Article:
Lessons from the Chinese Blogosphere

12 years ago


As the eyes of the world focus on Beijing for this month’s Olympic Games, Tim Gingrich looks at the growing ‘people power’ of social media in China.

Chinese society places a strong emphasis on relationships. It may be some time before a poke on Facebook replaces a pot of green tea as the preferred method of striking up conversation. But social media is nevertheless making powerful inroads in China.

As a resident of China – and a blogger - I have experienced first-hand the role the Internet is playing in people’s everyday lives. We have all heard stories about blocked Web sites and banned blogs. But the Chinese blogosphere, for the most part, is not about using the Internet as a platform for political activism. Blogging, as in other countries, is primarily personal.

The great majority of Chinese blogs serve as an author’s journal on life; a hub of activity for enthusiasts of an art, sport or hobby; or simply a channel to share knowledge on travel, dining, movies, consumer electronics, etc. Together, they comprise a booming, digital trend.

Political activism

Examples of online political activism also exist, but because blogs often involve one identifiable author, they can place the adherents of controversial points of view in a precarious position with authorities. There have even been moves toward a real-name identification system on blog sites. So it is not surprising that there is a resurgence in the popularity of online Bulletin Board Systems (BBS), a social-media platform that pre-dates blogs but allows the masses to register their comments and complaints, anonymously if desired.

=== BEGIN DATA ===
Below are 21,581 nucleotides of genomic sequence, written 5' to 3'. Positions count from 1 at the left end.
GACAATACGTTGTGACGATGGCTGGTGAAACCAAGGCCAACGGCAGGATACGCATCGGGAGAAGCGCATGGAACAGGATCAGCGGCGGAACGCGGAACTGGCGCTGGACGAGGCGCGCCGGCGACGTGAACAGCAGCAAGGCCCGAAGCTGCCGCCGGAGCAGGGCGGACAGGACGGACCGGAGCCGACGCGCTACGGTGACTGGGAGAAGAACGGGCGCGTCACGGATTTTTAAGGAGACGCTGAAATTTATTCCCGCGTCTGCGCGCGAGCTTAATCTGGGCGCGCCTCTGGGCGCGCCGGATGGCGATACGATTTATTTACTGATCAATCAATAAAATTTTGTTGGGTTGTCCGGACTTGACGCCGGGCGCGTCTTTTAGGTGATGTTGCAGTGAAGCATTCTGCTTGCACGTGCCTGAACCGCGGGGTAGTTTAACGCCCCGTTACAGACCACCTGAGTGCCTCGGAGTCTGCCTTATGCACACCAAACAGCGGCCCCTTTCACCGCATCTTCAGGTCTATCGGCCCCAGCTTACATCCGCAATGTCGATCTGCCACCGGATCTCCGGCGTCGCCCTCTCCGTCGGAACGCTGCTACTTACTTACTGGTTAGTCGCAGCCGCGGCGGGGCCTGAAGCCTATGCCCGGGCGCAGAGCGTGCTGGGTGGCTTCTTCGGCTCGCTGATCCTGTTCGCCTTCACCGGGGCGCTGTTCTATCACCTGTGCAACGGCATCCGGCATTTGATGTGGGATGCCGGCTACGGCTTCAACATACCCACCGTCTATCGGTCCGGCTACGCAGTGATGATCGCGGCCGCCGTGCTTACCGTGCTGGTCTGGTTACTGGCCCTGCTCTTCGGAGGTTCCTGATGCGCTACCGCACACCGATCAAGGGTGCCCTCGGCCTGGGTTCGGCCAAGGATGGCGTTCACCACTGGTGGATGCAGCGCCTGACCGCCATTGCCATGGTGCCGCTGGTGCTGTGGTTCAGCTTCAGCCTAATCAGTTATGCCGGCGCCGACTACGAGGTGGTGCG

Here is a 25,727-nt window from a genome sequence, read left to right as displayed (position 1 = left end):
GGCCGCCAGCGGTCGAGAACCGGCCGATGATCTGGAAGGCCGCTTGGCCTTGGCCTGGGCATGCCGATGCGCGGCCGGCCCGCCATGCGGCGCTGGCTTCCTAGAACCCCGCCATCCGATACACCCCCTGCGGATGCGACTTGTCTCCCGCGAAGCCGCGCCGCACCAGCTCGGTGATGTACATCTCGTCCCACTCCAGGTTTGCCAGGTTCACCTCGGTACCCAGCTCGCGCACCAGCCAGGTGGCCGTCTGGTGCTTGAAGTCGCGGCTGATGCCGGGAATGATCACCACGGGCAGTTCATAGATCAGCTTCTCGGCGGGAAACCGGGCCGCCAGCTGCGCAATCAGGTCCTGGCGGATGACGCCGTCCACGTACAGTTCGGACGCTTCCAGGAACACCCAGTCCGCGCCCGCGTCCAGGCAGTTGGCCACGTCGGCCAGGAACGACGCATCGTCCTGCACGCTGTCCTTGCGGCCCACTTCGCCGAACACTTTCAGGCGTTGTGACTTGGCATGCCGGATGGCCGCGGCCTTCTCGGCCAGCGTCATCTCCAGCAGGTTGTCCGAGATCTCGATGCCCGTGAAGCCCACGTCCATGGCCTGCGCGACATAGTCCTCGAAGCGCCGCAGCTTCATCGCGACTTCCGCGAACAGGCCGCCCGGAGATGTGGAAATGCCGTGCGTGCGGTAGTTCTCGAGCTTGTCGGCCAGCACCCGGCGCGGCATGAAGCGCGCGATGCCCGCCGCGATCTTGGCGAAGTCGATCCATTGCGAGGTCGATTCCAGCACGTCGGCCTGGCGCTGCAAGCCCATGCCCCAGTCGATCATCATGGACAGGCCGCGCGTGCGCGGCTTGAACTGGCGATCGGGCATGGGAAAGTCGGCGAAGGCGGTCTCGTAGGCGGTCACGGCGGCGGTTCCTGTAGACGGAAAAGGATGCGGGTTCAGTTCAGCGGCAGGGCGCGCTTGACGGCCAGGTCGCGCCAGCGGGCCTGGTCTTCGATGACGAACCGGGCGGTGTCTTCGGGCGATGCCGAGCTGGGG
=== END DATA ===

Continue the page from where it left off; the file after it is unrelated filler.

However, this does not mean that Chinese social media is without controversy. In reaction to reports in Western media about China’s handling of civil unrest in Tibet, which many Chinese perceived to be inaccurate and biased, the nation’s netizens made a stand … on Microsoft’s popular instant messaging application. Within days, nearly every name on my contact list displayed the masses’ adopted motto: “I (heart symbol) China.”

One grassroots group even created a Web site, Anti-cnn.com, which denounced the news network’s angle on the issue. Later, CNN issued an apology for negative statements made by one of its commentators, Jack Cafferty.

How then to harness the people power of social media in China?

My own blogging experience is a testimony to Chinese netizens’ high level of online engagement. I began my blog to chronicle life in China for readers in the West. But before long, Chinese readers equaled those from outside the country. Realizing the world’s largest audience was here in the same hemisphere, I gave the site a new Chinese brandmark and began to introduce more Mandarin content.

Demand for multimedia content

Another opportunity is the great demand for multimedia content in China. The silver screen has felt the effects of government censorship much longer than the computer screen, so video-sharing sites, offering the world’s best flicks for free, beat both the boring scripts of state-sanctioned soap operas and the price, albeit low, of knock-off DVDs.

Businesses hoping to use the Internet to promote their product can use this to their advantage. Creating electronic, branded content - video commercials and MP3s - specifically with user-driven, online distribution channels in mind can help businesses truly harness the power of social media in China as Internet users pass it along.

Finally, blogs and BBS should be considered part of the media mix in China. These populist online forums are a great place to gauge public opinion. And as in any country bloggers should be treated with the same respect that one would afford a print journalist – and sometimes more. These Internet influentials are not doing this as part of their job, but rather out of their interest.

Social media has proved, more than anything, that people are the Internet’s ultimate application. China, with the world’s largest population, promises to push the power of social media to the 1.3-billionth degree. So going forward, it is just as important to watch how Chinese netizens shape the development of social media as it is to see how social media transforms Chinese society.



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The Author

Tim Gingrich

Tim Gingrich is marketing services executive for global PR firm Weber Shandwick’s Asia Pacific network. He is responsible for carrying out the firm

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